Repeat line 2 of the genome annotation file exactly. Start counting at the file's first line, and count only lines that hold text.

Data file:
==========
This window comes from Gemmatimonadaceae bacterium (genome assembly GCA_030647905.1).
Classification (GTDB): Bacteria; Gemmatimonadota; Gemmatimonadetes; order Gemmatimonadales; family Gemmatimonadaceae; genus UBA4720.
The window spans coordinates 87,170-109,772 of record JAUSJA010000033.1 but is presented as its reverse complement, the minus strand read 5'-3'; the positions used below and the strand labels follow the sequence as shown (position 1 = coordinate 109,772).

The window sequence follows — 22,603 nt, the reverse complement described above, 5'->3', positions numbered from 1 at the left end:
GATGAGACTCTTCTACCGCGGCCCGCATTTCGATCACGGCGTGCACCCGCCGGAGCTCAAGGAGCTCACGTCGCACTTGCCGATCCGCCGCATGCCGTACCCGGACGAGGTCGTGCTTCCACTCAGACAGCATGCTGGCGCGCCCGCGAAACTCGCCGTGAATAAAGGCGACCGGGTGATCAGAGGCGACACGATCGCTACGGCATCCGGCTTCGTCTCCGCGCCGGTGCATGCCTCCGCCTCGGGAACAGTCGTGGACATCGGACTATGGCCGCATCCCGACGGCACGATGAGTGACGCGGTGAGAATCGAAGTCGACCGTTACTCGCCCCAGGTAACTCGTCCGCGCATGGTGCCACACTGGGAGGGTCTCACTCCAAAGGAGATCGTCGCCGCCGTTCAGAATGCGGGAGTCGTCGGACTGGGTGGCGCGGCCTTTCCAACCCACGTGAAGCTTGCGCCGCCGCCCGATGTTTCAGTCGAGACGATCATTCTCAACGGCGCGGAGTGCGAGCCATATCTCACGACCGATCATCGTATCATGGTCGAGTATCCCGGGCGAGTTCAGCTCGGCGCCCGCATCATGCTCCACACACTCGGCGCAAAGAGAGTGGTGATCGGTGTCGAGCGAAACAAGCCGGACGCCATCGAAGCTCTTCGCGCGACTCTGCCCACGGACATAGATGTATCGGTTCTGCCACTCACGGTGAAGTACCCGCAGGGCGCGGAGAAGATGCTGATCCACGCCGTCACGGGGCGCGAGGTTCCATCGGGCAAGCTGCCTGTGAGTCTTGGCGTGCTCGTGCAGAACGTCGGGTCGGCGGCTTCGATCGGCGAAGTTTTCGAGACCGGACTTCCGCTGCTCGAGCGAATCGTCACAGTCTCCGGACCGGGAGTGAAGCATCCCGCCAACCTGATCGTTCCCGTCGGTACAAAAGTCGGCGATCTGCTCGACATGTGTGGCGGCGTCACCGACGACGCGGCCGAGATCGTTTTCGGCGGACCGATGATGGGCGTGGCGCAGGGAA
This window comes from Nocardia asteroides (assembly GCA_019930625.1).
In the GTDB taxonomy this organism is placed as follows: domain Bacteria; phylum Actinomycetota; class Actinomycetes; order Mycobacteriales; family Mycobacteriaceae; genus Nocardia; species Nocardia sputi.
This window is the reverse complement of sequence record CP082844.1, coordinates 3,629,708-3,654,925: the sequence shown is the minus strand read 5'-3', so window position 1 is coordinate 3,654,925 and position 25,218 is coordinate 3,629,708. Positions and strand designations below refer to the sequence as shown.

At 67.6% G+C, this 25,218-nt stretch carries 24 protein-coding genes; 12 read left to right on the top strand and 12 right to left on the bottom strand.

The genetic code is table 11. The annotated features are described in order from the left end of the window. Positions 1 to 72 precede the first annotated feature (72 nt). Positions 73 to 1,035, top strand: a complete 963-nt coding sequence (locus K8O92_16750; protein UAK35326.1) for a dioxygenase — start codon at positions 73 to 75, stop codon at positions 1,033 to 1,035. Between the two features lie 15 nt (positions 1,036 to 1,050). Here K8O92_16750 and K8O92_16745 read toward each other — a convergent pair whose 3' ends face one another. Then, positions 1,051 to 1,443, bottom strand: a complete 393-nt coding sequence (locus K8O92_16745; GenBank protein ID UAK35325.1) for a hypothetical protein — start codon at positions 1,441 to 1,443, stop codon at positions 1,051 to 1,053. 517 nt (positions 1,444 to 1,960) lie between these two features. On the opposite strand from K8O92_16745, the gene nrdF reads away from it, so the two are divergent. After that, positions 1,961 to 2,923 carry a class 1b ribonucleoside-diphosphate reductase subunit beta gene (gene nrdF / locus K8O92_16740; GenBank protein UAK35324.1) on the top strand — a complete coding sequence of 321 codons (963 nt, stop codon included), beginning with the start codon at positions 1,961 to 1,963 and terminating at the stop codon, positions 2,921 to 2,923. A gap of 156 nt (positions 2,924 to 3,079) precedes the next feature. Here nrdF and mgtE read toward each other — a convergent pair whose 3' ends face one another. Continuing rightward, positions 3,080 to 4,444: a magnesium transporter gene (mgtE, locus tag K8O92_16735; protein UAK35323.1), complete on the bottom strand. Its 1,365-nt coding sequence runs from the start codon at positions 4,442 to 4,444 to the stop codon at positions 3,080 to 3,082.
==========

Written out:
Classification (GTDB): Bacteria; Gemmatimonadota; Gemmatimonadetes; order Gemmatimonadales; family Gemmatimonadaceae; genus UBA4720.